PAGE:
With the circulation desk on my right, I faced the main floor of the library proper. Steps away directly in front of me was a bank of book shelves about six feet high with shelving on each side, running the distance of the room right to the far back wall. This wall of shelving divided the main room, the left side for adults, the right for younger patrons. My age restricted me to the right side but I was always terribly curious as to what was available on the adult side. Both rooms had wooden shelving on every other wall, lined with books, some with spines displaying their titles, others facing forward so their covers became like magnets for young eyes. The central area of both sides held long wooden tables, positioned in military fashion, row by row, side by side, very regimented, very regulated. Abutted to these tables, upright wooden chairs, utilitarian in purpose rather than built for comfort. Still, the feeling the room engendered was not unfriendly, though not warm and inviting, still not unwelcoming or deterring to library users. The pale green walls, high plastered ceilings, hanging basketball-sized white globe lamps, and worn, polished, always freshly waxed wooden floors generated an atmosphere of study and academics. The lack of sofas or soft cushioned chairs clearly if not subtly whispered the library’s message: “Get your book, confirm it, check it out at the circulation desk, and leave…now!”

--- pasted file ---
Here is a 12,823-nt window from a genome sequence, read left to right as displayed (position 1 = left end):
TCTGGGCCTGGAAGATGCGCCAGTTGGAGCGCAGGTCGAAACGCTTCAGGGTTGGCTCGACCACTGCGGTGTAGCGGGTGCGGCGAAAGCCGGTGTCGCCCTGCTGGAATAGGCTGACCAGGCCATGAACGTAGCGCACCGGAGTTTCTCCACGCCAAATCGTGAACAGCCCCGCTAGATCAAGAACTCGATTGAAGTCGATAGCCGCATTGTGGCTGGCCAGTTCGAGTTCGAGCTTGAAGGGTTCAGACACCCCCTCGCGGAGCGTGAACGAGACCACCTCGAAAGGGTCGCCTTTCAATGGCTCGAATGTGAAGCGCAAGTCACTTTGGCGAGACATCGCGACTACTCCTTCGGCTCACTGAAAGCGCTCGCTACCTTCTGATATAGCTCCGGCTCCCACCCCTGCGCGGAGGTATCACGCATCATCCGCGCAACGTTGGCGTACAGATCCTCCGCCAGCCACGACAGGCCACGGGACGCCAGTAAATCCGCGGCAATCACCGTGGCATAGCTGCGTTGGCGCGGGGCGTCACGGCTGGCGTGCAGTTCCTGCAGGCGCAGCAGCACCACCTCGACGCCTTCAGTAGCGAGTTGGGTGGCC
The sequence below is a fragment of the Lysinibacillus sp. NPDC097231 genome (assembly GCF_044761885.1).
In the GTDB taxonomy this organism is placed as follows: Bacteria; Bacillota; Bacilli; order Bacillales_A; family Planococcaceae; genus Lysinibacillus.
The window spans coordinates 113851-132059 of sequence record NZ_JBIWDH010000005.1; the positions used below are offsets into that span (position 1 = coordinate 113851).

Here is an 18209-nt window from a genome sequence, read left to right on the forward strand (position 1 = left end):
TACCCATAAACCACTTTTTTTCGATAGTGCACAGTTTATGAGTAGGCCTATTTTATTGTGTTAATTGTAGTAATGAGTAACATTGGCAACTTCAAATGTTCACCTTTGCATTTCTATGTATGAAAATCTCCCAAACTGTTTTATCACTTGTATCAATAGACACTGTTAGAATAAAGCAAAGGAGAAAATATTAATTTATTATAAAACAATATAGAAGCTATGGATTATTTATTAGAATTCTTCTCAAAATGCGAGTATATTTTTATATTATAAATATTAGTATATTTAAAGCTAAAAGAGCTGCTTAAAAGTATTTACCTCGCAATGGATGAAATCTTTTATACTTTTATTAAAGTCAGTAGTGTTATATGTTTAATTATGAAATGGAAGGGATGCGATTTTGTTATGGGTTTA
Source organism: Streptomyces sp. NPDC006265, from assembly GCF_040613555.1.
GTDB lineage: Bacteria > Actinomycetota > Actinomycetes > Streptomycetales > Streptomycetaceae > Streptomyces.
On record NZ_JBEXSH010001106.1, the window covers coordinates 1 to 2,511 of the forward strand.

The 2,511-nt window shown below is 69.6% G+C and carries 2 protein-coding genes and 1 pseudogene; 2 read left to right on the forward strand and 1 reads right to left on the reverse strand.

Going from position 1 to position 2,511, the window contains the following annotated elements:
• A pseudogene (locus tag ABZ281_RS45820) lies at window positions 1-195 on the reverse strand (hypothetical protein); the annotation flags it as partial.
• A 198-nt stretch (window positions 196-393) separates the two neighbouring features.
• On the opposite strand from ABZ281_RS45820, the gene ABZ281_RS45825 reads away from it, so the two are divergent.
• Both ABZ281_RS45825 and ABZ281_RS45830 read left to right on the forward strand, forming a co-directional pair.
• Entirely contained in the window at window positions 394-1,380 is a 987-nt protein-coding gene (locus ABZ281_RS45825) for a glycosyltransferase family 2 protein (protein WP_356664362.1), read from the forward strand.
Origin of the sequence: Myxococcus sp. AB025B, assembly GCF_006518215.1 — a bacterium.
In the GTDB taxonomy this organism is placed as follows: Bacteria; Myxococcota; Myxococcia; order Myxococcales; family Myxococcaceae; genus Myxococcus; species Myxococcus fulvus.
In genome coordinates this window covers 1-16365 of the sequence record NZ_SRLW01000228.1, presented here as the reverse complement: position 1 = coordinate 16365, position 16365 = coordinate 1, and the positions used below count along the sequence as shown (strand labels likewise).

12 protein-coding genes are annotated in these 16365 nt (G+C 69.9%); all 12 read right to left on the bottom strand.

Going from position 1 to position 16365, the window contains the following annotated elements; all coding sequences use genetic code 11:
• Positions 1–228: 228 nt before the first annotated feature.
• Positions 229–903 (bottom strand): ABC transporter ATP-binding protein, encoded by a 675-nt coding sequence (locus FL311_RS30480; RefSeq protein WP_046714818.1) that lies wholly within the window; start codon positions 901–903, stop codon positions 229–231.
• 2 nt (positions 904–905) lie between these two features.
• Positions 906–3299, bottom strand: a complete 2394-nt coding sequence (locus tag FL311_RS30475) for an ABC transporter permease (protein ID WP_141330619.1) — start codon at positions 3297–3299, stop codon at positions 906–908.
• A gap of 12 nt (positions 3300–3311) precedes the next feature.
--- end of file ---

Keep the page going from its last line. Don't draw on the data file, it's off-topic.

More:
My library today is much different, a relatively new building, about 35 years old, with lots of glass and steel its revolving door entrance way suggests entry into a retail store in a the local mall, on each side of these doors, self-opening ones for the physically challenged. On the other side of the doors, a circulation desk greets each patron with a clerk or two, invariably female — some things never change — ready to assist those in need, to collect late fines and to help people check out their loans. Though modern technology dots various parts of the library, it is less obtrusive at the entrance. However, at the backside of the circulation desk, three or four electronic desk pods facilitate book check out with bar code scanning and library card code reading. No more index sized cardboard cards rubber-stamped with due dates for insertion into jacket pockets. Just slide your book over the scanner and a library slip pops out just like a receipt at a grocery store. Your book borrowing is registered. Nothing easier, always accurate and most importantly, quick.